The mechanical hand seems to be unpopular with amputees. It is too heavy and difficult to use. When the amputee gets used to his handicap he prefers the hook to the hand, and he does not need the cosmesis of the more troublesome hand.

Myoelectric prostheses are preferred by amputees where cosmesis is important and who are employed in clean and light work. It is important to be aware of the stump condition when fitting an amputee with a myoelectric prosthesis. The stump will become more muscular with time especially when the amputee formerly had used a conventional prosthesis and this can give problems with electrode contact and may lead to consumer problems.

Passive prostheses have the same socket problems as the two active prosthetic systems and also some lesser problems from the suspension system.

Effort in the future must be concentrated on new socket designs and also reconstruction of the suspension and control system for body powered prostheses. This may minimize consumer problems without loss of function, and may reduce the number of amputees who cease prosthetic use.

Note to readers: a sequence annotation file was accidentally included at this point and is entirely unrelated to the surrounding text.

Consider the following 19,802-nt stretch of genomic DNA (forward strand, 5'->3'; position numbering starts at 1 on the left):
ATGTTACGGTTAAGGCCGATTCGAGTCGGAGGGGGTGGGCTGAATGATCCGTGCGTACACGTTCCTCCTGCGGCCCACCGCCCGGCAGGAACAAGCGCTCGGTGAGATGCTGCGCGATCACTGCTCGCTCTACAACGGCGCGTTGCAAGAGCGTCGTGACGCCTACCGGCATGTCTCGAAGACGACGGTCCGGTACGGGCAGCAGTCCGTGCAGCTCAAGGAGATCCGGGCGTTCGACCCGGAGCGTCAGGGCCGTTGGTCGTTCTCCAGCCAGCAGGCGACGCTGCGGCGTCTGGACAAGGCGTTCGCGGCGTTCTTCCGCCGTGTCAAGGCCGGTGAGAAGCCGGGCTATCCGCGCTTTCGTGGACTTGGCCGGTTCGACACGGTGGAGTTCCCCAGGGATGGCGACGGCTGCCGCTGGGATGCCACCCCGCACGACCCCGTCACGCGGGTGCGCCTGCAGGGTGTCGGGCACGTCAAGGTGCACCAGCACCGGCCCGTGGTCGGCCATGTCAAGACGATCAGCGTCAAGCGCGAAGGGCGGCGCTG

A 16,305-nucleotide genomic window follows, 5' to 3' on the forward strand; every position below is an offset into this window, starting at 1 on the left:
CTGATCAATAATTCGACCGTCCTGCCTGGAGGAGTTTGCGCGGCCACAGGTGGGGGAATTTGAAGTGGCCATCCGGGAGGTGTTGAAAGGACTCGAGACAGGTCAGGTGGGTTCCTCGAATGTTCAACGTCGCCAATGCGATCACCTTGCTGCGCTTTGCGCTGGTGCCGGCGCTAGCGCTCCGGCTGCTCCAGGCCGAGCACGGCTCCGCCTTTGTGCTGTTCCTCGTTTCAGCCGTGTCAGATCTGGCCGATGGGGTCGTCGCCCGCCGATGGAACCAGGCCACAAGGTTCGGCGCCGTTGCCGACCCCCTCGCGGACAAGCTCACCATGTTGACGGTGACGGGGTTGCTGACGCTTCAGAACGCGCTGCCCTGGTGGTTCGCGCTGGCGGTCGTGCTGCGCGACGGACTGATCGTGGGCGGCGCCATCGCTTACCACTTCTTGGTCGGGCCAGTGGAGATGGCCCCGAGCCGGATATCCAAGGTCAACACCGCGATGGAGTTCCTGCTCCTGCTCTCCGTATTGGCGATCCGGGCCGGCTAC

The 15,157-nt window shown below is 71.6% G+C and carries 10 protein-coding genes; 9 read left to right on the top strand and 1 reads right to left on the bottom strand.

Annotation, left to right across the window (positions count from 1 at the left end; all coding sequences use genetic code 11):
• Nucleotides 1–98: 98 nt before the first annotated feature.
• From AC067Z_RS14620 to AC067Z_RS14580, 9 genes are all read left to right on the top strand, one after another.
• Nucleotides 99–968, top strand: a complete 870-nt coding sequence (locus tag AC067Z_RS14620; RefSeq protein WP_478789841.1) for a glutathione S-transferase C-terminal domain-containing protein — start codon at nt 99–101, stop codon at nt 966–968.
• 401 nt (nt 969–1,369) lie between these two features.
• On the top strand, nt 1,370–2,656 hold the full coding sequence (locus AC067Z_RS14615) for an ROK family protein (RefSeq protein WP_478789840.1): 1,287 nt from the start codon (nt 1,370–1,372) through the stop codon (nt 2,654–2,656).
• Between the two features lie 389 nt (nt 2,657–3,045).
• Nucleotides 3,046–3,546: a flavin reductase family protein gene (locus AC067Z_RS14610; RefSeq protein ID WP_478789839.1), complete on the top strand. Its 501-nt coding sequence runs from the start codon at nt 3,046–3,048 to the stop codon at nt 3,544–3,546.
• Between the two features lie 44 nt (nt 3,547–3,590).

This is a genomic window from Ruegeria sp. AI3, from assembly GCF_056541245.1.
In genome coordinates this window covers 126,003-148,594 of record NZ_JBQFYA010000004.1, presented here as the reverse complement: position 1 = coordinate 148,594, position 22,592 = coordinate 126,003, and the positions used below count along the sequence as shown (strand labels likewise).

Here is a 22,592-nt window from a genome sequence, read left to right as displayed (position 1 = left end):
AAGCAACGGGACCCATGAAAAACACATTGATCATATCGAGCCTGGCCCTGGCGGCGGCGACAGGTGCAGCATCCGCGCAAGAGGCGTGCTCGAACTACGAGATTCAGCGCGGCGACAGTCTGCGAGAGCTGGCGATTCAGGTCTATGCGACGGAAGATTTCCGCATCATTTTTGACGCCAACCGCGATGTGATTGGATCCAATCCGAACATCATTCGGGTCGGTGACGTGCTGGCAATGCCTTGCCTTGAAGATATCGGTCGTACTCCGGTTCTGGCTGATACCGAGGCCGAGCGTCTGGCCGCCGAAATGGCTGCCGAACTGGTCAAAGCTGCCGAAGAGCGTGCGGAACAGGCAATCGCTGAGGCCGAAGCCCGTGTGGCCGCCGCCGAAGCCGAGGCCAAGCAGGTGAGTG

The glove problem is well known. The relatively new silicone gloves have the advantages of easy cleaning, but do not seem to be as durable as PVC gloves. They are also more expensive. Research work must continue in this area.

This investigation clearly shows that active fitting is worth the effort involved. In ADL the active users arc superior in performance to the passive and non-users. Attention must be given to the time lapse from amputation to primary fitting. This interval must not exceed 6 months otherwise there are risks for prosthetic failure (Carter et al., 1969; Kejlaa, 1991).